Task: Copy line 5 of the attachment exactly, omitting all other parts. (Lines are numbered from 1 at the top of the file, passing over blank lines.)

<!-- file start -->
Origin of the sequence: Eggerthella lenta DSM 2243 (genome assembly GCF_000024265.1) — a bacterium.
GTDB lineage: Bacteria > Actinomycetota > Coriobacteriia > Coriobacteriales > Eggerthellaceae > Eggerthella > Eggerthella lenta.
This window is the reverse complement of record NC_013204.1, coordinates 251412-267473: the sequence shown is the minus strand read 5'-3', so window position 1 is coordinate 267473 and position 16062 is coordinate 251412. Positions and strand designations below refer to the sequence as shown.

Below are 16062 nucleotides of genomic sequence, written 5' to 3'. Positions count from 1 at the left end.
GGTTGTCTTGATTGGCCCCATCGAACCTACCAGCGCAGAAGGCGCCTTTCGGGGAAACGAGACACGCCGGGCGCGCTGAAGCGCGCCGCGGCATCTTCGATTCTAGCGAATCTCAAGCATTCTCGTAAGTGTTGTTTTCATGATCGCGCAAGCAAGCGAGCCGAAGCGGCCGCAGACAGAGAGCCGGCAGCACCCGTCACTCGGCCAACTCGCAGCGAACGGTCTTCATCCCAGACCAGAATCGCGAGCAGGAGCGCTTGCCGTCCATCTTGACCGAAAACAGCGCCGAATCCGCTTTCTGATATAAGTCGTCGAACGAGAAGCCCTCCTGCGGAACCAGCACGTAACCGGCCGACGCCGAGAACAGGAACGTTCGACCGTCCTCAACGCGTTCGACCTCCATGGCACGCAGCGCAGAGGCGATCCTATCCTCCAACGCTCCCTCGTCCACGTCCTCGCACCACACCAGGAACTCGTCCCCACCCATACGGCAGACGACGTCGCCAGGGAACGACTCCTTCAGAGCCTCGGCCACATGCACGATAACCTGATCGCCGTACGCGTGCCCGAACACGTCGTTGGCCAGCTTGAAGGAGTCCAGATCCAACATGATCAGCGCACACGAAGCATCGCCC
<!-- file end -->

GGTTGTCTTGATTGGCCCCATCGAACCTACCAGCGCAGAAGGCGCCTTTCGGGGAAACGAGACACGCCGGGCGCGCTGAAGCGCGCCGCGGCATCTTCGATTCTAGCGAATCTCAAGCATTCTCGTAAGTGTTGTTTTCATGATCGCGCAAGCAAGCGAGCCGAAGCGGCCGCAGACAGAGAGCCGGCAGCACCCGTCACTCGGCCAACTCGCAGCGAACGGTCTTCATCCCAGACCAGAATCGCGAGCAGGAGCGCTTGCCGTCCATCTTGACCGAAAACAGCGCCGAATCCGCTTTCTGATATAAGTCGTCGAACGAGAAGCCCTCCTGCGGAACCAGCACGTAACCGGCCGACGCCGAGAACAGGAACGTTCGACCGTCCTCAACGCGTTCGACCTCCATGGCACGCAGCGCAGAGGCGATCCTATCCTCCAACGCTCCCTCGTCCACGTCCTCGCACCACACCAGGAACTCGTCCCCACCCATACGGCAGACGACGTCGCCAGGGAACGACTCCTTCAGAGCCTCGGCCACATGCACGATAACCTGATCGCCGTACGCGTGCCCGAACACGTCGTTGGCCAGCTTGAAGGAGTCCAGATCCAACATGATCAGCGCACACGAAGCATCGCCC